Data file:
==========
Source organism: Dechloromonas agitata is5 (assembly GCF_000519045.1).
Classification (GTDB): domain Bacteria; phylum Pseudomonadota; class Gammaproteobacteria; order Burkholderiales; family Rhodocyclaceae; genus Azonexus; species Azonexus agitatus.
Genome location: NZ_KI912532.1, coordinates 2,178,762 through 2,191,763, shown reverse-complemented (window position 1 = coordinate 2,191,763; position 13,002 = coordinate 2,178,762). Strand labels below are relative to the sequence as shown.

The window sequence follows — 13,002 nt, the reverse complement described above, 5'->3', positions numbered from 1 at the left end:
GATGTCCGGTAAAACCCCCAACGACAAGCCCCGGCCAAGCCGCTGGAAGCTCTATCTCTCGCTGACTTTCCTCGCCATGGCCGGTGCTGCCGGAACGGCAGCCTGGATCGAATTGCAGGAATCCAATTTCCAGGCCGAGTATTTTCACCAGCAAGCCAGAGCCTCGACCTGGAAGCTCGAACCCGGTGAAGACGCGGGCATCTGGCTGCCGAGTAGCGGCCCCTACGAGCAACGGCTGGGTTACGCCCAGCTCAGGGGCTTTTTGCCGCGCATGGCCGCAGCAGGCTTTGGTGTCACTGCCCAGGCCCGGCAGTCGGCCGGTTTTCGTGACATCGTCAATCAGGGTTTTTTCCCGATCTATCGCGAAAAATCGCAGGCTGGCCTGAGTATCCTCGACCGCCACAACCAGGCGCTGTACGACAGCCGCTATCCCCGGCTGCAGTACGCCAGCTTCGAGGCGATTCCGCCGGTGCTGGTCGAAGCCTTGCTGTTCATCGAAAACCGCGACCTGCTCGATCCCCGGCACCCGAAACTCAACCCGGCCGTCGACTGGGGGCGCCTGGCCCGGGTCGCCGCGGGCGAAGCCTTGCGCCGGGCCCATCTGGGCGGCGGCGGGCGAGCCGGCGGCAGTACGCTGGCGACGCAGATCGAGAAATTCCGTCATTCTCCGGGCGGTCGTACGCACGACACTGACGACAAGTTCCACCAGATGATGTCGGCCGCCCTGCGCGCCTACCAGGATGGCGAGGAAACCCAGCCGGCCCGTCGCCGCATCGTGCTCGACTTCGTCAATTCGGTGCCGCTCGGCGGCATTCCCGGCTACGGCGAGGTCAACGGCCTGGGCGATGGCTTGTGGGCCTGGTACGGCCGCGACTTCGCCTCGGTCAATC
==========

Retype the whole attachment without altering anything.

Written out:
Source organism: Dechloromonas agitata is5 (assembly GCF_000519045.1).
Classification (GTDB): domain Bacteria; phylum Pseudomonadota; class Gammaproteobacteria; order Burkholderiales; family Rhodocyclaceae; genus Azonexus; species Azonexus agitatus.
Genome location: NZ_KI912532.1, coordinates 2,178,762 through 2,191,763, shown reverse-complemented (window position 1 = coordinate 2,191,763; position 13,002 = coordinate 2,178,762). Strand labels below are relative to the sequence as shown.

The window sequence follows — 13,002 nt, the reverse complement described above, 5'->3', positions numbered from 1 at the left end:
GATGTCCGGTAAAACCCCCAACGACAAGCCCCGGCCAAGCCGCTGGAAGCTCTATCTCTCGCTGACTTTCCTCGCCATGGCCGGTGCTGCCGGAACGGCAGCCTGGATCGAATTGCAGGAATCCAATTTCCAGGCCGAGTATTTTCACCAGCAAGCCAGAGCCTCGACCTGGAAGCTCGAACCCGGTGAAGACGCGGGCATCTGGCTGCCGAGTAGCGGCCCCTACGAGCAACGGCTGGGTTACGCCCAGCTCAGGGGCTTTTTGCCGCGCATGGCCGCAGCAGGCTTTGGTGTCACTGCCCAGGCCCGGCAGTCGGCCGGTTTTCGTGACATCGTCAATCAGGGTTTTTTCCCGATCTATCGCGAAAAATCGCAGGCTGGCCTGAGTATCCTCGACCGCCACAACCAGGCGCTGTACGACAGCCGCTATCCCCGGCTGCAGTACGCCAGCTTCGAGGCGATTCCGCCGGTGCTGGTCGAAGCCTTGCTGTTCATCGAAAACCGCGACCTGCTCGATCCCCGGCACCCGAAACTCAACCCGGCCGTCGACTGGGGGCGCCTGGCCCGGGTCGCCGCGGGCGAAGCCTTGCGCCGGGCCCATCTGGGCGGCGGCGGGCGAGCCGGCGGCAGTACGCTGGCGACGCAGATCGAGAAATTCCGTCATTCTCCGGGCGGTCGTACGCACGACACTGACGACAAGTTCCACCAGATGATGTCGGCCGCCCTGCGCGCCTACCAGGATGGCGAGGAAACCCAGCCGGCCCGTCGCCGCATCGTGCTCGACTTCGTCAATTCGGTGCCGCTCGGCGGCATTCCCGGCTACGGCGAGGTCAACGGCCTGGGCGATGGCTTGTGGGCCTGGTACGGCCGCGACTTCGCCTCGGTCAATC